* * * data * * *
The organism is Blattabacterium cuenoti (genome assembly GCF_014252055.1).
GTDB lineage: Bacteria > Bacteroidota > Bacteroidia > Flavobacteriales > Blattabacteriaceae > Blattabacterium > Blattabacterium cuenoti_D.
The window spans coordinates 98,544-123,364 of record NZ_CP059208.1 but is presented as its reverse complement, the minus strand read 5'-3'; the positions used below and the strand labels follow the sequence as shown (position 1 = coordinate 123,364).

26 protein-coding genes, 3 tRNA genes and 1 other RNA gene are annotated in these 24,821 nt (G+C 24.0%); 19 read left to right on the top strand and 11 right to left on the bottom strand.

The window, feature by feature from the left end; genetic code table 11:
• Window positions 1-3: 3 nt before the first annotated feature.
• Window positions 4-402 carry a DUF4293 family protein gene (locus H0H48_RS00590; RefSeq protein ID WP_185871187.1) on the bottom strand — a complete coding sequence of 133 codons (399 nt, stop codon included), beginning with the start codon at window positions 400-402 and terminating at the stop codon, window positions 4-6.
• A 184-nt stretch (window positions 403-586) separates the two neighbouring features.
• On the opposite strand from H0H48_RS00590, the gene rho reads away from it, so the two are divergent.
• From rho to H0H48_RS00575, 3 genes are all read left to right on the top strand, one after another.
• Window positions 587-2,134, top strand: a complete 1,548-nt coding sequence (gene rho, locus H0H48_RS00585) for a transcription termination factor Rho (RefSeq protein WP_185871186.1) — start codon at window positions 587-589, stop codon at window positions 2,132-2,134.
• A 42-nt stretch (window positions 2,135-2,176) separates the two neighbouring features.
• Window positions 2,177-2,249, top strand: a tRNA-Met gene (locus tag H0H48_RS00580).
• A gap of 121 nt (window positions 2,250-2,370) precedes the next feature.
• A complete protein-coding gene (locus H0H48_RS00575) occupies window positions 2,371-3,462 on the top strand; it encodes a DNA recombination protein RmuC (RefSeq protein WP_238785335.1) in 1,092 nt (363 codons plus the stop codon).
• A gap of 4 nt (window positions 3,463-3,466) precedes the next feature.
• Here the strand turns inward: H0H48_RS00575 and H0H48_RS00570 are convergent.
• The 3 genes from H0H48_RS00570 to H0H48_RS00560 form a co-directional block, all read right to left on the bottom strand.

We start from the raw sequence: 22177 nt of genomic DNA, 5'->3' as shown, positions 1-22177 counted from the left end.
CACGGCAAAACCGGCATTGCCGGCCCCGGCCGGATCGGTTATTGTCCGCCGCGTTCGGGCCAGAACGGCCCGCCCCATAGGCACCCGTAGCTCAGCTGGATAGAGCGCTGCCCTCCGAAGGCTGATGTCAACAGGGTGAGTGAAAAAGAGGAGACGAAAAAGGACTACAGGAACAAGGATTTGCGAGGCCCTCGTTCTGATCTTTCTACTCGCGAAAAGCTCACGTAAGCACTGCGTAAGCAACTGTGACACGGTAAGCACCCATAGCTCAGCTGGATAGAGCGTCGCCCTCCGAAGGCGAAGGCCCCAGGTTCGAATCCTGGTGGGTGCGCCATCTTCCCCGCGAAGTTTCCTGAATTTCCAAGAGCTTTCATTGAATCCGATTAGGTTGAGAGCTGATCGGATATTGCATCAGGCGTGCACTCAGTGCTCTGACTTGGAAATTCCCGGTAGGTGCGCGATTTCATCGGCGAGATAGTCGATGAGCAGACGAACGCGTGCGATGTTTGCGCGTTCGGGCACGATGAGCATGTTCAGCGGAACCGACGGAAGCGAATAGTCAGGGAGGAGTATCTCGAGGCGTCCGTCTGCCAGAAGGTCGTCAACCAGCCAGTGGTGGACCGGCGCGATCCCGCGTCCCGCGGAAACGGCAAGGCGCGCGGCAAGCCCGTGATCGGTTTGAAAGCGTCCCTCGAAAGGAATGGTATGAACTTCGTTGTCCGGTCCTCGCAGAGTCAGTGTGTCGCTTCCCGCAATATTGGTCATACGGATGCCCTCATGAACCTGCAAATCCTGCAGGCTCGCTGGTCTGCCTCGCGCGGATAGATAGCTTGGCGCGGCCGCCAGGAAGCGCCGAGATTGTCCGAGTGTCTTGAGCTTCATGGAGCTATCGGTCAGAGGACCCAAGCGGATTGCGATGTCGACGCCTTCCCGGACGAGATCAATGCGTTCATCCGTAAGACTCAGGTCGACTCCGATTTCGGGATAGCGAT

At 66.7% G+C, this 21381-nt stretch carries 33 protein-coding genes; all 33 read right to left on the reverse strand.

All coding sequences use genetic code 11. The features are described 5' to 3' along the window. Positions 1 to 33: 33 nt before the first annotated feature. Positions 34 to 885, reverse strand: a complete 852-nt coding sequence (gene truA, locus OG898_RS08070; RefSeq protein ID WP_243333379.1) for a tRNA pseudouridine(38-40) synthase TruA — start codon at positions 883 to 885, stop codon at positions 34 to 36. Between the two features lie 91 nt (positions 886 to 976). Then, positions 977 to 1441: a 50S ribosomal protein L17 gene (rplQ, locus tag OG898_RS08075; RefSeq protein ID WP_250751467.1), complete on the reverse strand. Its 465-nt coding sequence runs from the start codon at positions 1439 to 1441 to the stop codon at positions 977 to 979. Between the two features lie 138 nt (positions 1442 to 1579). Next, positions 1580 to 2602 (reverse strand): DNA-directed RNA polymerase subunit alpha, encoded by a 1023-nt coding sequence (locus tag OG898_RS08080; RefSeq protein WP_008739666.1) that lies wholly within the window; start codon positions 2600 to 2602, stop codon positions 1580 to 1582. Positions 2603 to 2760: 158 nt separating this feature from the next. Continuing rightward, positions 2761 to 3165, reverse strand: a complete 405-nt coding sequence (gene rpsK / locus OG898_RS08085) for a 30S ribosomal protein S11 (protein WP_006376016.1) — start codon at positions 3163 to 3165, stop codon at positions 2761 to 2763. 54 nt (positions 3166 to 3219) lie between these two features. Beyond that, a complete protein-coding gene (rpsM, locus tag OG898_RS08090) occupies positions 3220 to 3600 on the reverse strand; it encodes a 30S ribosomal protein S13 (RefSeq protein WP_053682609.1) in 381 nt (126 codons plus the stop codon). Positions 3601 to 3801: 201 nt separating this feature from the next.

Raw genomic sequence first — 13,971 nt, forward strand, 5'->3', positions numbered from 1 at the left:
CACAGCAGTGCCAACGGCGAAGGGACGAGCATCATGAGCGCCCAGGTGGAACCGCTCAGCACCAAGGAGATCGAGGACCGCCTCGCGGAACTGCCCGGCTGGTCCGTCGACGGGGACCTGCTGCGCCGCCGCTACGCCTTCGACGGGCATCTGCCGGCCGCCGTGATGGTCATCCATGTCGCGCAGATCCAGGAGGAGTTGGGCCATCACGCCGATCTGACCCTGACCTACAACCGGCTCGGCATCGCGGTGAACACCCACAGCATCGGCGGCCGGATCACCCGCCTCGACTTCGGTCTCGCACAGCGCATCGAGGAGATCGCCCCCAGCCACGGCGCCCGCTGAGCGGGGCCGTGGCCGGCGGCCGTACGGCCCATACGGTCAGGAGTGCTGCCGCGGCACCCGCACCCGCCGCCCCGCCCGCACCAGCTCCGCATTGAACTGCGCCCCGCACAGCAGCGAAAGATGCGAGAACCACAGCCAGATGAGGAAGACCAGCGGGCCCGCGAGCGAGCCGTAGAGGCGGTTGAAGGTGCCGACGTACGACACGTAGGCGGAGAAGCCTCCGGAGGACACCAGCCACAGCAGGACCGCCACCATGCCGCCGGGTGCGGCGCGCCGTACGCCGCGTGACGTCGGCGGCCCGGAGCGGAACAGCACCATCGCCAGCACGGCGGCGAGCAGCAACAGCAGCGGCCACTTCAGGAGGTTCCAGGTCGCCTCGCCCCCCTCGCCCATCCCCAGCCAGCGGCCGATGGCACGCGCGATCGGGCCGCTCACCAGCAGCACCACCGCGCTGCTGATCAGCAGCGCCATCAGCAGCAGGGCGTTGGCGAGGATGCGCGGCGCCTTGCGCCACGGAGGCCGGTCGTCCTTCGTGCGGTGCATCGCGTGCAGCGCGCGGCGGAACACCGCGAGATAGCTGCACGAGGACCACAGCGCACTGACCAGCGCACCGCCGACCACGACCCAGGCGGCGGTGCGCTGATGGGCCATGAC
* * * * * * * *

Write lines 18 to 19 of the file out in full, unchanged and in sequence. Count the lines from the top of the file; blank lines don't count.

• The 3 genes from H0H48_RS00570 to H0H48_RS00560 form a co-directional block, all read right to left on the bottom strand.

We start from the raw sequence: 22177 nt of genomic DNA, 5'->3' as shown, positions 1-22177 counted from the left end.